April 7, 2011Editor: S. Khrystyne Keane, K1SFA
+ Available on ARRL Audio News
+ Japan Suffers Large Aftershock; Tsunami Warning Issued, Lifted
A 7.4 magnitude aftershock hit just off the coast of Japan at 11:30 PM JST (1430 UTC) on Thursday, April 7. The epicenter of this earthquake is just 73 miles from the nuclear plant at Fukushima and 41 miles from the epicenter of last month's 9.0 earthquake. As such, Japan's meteorological agency issued, and then lifted, a tsunami warning for a wave of up to 6 feet for the coastal area that has been already torn apart by the March 11 earthquake and tsunami. These events are believed to have killed some 25,000 people and have sparked an ongoing crisis at the nuclear power plant. The ARRL asks that you keep 7.030 MHz clear for emergency use. In addition, these frequencies should also be kept clear: 3.525, 7.030, 7.077, 7.087, 7.097, 14.100, 21.200 and 28.200 MHz. -- Thanks to CNN and other sources for the information
+ Amateur Radio in the Classroom: Alabama High Schools Successfully Launch High Altitude Balloon
The Pell City and St Clair County High School's joint balloon launch was a great success. The balloon was launched from the St Clair County Airport in Pell City, Alabama into a brisk wind at 2 PM on April 2. The balloon carried a variety of experiments ranging from materials, plastic sticks, silly putty, several varieties of seed, batteries, film and cameras, radio location equipment and a radio beacon announcing the balloons flight, as well as a collection of worms. The worms were given physicals by a St Clair County High School science class prior to the flight. They returned home in apparent good health and have made reservations for the next flight. The balloon made a rapid and steady ascent to 94,449 feet and, after bursting, landed near Woodbury, Georgia. The balloon landed in the middle of an open field and was quickly retrieved by Amateur Radio operators from the Auburn/Alexander city area. Read more here.
+ Public Service: Bill Smith, K1ARK, Receives National Recognition for Storm Spotting Activities
It is difficult to imagine the number of hours that Dr Bill Smith, K1ARK, of Fayetteville, Arkansas, logs in his job as the University of Arkansas' Director of New Media for the Razorback Athletics Department. Smith spends countless hours blogging, filming, commentating and handling the social media responsibilities for 19 teams and the department, but he still finds time to assist Washington County residents when dangerous weather conditions arise. Smith has volunteered for the Washington County Department of Emergency Management for more than a decade, assisting with county weather emergency communications. In addition, Smith is the volunteer Public Information Officer for the DEM with Advanced P10 certification from FEMA.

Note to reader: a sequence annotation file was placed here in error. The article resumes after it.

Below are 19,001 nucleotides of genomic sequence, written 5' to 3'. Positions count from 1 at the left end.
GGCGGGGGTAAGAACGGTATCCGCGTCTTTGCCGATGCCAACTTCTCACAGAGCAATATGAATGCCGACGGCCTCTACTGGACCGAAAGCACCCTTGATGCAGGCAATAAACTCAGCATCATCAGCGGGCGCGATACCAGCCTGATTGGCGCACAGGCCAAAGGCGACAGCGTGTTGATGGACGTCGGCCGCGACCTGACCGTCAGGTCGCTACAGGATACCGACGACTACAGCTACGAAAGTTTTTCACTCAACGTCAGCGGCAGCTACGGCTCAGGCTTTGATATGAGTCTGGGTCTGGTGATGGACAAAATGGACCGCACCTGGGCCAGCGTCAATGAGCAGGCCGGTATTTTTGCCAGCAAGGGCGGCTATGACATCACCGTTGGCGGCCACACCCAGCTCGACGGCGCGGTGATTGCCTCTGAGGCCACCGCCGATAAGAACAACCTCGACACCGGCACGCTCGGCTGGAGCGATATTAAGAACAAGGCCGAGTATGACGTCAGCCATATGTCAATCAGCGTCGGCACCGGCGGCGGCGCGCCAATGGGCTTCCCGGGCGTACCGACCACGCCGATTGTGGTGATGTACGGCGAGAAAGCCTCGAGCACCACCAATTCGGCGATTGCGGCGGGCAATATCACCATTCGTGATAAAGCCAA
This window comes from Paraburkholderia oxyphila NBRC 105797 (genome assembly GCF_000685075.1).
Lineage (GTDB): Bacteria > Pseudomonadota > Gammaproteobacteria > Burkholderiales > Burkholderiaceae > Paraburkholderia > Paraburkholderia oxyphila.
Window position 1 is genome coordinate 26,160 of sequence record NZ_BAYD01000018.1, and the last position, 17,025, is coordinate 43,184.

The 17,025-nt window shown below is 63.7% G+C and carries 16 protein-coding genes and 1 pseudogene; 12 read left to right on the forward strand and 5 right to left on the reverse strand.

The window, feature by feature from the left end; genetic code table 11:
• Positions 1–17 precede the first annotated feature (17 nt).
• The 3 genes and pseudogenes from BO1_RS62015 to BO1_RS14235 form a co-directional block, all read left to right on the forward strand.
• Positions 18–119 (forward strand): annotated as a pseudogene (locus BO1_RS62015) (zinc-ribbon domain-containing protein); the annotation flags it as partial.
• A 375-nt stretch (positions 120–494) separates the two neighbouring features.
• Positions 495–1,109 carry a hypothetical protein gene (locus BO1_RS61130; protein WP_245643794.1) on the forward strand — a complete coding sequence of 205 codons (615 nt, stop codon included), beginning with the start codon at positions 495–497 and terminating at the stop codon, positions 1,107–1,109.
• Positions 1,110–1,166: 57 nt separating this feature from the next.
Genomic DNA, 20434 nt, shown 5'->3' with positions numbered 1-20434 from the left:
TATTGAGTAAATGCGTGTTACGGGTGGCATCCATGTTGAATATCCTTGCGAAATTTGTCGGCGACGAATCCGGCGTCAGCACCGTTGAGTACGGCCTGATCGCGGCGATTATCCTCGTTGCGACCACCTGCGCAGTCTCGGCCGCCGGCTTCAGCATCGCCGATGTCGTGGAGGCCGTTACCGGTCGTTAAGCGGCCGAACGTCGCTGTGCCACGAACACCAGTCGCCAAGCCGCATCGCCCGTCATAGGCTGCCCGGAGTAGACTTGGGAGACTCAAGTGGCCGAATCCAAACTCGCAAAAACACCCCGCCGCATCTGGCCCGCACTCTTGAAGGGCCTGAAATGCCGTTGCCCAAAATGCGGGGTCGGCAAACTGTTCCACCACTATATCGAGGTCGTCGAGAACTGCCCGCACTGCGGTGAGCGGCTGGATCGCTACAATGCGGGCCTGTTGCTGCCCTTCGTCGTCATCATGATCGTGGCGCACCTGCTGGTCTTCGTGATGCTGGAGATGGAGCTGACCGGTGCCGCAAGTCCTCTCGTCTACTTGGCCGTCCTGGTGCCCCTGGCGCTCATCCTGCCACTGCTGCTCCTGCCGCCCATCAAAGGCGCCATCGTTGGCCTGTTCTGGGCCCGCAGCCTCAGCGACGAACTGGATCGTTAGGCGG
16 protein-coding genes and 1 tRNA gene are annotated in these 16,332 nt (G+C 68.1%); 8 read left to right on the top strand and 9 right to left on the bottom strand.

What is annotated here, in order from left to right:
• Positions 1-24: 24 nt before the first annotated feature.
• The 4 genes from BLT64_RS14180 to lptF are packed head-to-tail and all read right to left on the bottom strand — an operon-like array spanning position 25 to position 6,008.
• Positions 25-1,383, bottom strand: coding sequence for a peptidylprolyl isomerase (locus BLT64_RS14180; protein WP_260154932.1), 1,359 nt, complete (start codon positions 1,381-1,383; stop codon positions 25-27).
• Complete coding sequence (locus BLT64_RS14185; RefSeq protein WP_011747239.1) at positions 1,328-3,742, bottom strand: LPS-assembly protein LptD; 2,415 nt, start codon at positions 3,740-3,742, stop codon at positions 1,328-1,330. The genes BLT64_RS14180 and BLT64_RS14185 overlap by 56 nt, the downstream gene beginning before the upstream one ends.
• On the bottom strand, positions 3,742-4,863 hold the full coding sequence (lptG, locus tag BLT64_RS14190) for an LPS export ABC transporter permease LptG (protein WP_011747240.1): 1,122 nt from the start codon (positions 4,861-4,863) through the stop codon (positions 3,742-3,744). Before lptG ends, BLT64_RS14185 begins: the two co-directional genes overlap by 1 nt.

For these efforts, Smith -- an ARRL member -- has been named the Bob Kenworthy Community Service Award winner by the College of Sports Information Directors of America (CoSIDA). The Bob Kenworthy Community Service Award is presented annually to a member for civic involvement and accomplishments outside of the sports information office. CoSIDA is a 2700-plus member national organization comprised of the sports public relations, communications and information professionals throughout all levels of collegiate athletics in the United States and Canada. Smith will be honored at the CoSIDA at the organization's annual convention in June. Read more here.
+ Check out the May Issue of QST
The May issue of QST is jam-packed with all sorts of things that today's Amateur Radio operator needs. From product reviews to experiments to contesting -- including a special look at the ARRL EXPO, coming to the Dayton Hamvention® and the ARRL National Convention at Ham-Com in Plano, Texas -- this issue of QST has something for just about everyone.
As amateurs, we get excited when we finally get that new entity, top a previous year's score in a contest, build a new piece of equipment or meet up with an old friend on the air. Why not unleash some of that excitement and introduce kids to Amateur Radio at the same time? Mark Spencer, WA8SME, shows readers how to do just that in his article "A Transmitter for Foxhunting." Build this project that combines the fun of the outdoors with the science and art of radio. With today's rising energy costs, we are all looking for ways to save on those monthly bills. One of the ways to do so is by lassoing the energy of the Sun. In his article "An Emergency Backup Solar Power System," Jim Talens, N3JT, says that after the purchase of some basic hardware, solar power is free -- and independent of the grid.